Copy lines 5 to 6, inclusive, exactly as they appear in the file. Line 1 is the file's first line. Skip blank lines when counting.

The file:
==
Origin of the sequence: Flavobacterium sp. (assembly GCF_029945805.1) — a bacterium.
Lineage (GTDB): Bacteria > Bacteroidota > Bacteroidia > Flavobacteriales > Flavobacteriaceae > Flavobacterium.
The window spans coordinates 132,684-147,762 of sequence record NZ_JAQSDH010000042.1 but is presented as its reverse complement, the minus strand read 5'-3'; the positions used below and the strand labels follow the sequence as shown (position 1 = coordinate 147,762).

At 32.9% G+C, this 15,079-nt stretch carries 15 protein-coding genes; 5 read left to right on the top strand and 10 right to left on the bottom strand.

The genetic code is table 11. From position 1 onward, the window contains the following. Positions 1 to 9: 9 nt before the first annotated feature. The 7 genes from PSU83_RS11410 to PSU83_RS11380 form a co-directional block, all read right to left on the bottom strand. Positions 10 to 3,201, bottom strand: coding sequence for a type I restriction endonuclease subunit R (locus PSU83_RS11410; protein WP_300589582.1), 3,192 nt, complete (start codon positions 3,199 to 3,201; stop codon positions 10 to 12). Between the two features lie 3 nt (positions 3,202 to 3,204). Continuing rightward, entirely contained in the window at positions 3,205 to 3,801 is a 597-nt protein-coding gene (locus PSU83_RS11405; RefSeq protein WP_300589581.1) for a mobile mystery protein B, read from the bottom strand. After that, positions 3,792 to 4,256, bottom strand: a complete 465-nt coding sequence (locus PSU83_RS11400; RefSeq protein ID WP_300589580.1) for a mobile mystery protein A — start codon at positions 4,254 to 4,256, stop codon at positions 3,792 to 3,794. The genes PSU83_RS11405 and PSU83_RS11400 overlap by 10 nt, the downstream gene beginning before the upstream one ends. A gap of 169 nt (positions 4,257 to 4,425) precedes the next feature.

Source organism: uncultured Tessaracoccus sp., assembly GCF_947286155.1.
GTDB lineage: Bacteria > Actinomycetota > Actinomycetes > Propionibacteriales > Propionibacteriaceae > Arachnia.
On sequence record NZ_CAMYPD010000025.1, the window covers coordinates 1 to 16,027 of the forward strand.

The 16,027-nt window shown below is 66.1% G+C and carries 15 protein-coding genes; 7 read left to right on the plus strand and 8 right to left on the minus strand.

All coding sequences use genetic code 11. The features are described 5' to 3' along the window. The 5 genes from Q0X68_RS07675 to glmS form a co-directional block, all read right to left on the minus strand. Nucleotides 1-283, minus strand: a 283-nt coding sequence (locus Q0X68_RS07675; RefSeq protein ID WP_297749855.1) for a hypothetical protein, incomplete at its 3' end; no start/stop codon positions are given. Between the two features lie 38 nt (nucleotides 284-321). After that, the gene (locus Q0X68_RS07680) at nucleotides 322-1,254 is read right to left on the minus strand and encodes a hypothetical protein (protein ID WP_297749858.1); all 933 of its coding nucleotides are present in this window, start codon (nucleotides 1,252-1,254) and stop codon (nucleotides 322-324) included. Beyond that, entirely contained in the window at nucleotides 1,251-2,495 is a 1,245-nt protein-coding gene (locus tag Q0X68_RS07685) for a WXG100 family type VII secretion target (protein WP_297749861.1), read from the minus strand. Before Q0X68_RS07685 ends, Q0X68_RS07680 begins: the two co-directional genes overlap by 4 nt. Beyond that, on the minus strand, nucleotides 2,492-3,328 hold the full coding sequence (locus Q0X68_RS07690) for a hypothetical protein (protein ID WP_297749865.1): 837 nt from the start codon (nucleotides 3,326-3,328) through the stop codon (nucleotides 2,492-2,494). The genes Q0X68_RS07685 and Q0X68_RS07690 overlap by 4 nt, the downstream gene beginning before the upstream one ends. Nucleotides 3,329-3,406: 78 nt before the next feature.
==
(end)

The genetic code is table 11. From position 1 onward, the window contains the following. Positions 1 to 9: 9 nt before the first annotated feature. The 7 genes from PSU83_RS11410 to PSU83_RS11380 form a co-directional block, all read right to left on the bottom strand. Positions 10 to 3,201, bottom strand: coding sequence for a type I restriction endonuclease subunit R (locus PSU83_RS11410; protein WP_300589582.1), 3,192 nt, complete (start codon positions 3,199 to 3,201; stop codon positions 10 to 12). Between the two features lie 3 nt (positions 3,202 to 3,204). Continuing rightward, entirely contained in the window at positions 3,205 to 3,801 is a 597-nt protein-coding gene (locus PSU83_RS11405; RefSeq protein WP_300589581.1) for a mobile mystery protein B, read from the bottom strand. After that, positions 3,792 to 4,256, bottom strand: a complete 465-nt coding sequence (locus PSU83_RS11400; RefSeq protein ID WP_300589580.1) for a mobile mystery protein A — start codon at positions 4,254 to 4,256, stop codon at positions 3,792 to 3,794. The genes PSU83_RS11405 and PSU83_RS11400 overlap by 10 nt, the downstream gene beginning before the upstream one ends. A gap of 169 nt (positions 4,257 to 4,425) precedes the next feature.

Source organism: uncultured Tessaracoccus sp., assembly GCF_947286155.1.